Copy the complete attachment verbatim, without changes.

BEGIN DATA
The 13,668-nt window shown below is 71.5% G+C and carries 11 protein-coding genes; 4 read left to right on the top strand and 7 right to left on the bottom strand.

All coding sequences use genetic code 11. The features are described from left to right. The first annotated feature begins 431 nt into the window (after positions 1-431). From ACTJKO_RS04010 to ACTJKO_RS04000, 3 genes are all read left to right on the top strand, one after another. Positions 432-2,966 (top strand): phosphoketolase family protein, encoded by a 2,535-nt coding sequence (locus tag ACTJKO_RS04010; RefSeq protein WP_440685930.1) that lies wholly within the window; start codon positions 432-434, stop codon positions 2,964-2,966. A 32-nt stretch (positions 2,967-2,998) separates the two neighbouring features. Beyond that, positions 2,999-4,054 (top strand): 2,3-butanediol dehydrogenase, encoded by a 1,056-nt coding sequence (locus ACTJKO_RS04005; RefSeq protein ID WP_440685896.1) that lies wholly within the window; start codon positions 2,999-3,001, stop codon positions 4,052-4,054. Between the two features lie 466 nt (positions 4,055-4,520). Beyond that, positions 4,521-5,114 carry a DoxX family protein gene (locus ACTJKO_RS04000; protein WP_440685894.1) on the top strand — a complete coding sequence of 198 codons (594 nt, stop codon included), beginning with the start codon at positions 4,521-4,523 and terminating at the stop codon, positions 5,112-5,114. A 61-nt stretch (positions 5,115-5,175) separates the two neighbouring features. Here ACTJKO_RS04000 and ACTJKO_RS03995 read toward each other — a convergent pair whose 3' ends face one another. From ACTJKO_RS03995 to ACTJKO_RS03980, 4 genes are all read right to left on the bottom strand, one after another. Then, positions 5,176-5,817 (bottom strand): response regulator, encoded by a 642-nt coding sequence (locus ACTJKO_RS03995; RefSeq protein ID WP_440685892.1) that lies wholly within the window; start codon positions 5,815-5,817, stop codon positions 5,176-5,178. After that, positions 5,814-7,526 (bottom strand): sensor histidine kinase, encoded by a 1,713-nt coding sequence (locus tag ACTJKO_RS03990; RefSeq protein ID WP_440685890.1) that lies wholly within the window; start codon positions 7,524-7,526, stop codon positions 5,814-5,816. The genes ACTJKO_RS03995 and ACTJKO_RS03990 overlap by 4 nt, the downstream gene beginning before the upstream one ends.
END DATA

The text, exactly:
The 13,668-nt window shown below is 71.5% G+C and carries 11 protein-coding genes; 4 read left to right on the top strand and 7 right to left on the bottom strand.

All coding sequences use genetic code 11. The features are described from left to right. The first annotated feature begins 431 nt into the window (after positions 1-431). From ACTJKO_RS04010 to ACTJKO_RS04000, 3 genes are all read left to right on the top strand, one after another. Positions 432-2,966 (top strand): phosphoketolase family protein, encoded by a 2,535-nt coding sequence (locus tag ACTJKO_RS04010; RefSeq protein WP_440685930.1) that lies wholly within the window; start codon positions 432-434, stop codon positions 2,964-2,966. A 32-nt stretch (positions 2,967-2,998) separates the two neighbouring features. Beyond that, positions 2,999-4,054 (top strand): 2,3-butanediol dehydrogenase, encoded by a 1,056-nt coding sequence (locus ACTJKO_RS04005; RefSeq protein ID WP_440685896.1) that lies wholly within the window; start codon positions 2,999-3,001, stop codon positions 4,052-4,054. Between the two features lie 466 nt (positions 4,055-4,520). Beyond that, positions 4,521-5,114 carry a DoxX family protein gene (locus ACTJKO_RS04000; protein WP_440685894.1) on the top strand — a complete coding sequence of 198 codons (594 nt, stop codon included), beginning with the start codon at positions 4,521-4,523 and terminating at the stop codon, positions 5,112-5,114. A 61-nt stretch (positions 5,115-5,175) separates the two neighbouring features. Here ACTJKO_RS04000 and ACTJKO_RS03995 read toward each other — a convergent pair whose 3' ends face one another. From ACTJKO_RS03995 to ACTJKO_RS03980, 4 genes are all read right to left on the bottom strand, one after another. Then, positions 5,176-5,817 (bottom strand): response regulator, encoded by a 642-nt coding sequence (locus ACTJKO_RS03995; RefSeq protein ID WP_440685892.1) that lies wholly within the window; start codon positions 5,815-5,817, stop codon positions 5,176-5,178. After that, positions 5,814-7,526 (bottom strand): sensor histidine kinase, encoded by a 1,713-nt coding sequence (locus tag ACTJKO_RS03990; RefSeq protein ID WP_440685890.1) that lies wholly within the window; start codon positions 7,524-7,526, stop codon positions 5,814-5,816. The genes ACTJKO_RS03995 and ACTJKO_RS03990 overlap by 4 nt, the downstream gene beginning before the upstream one ends.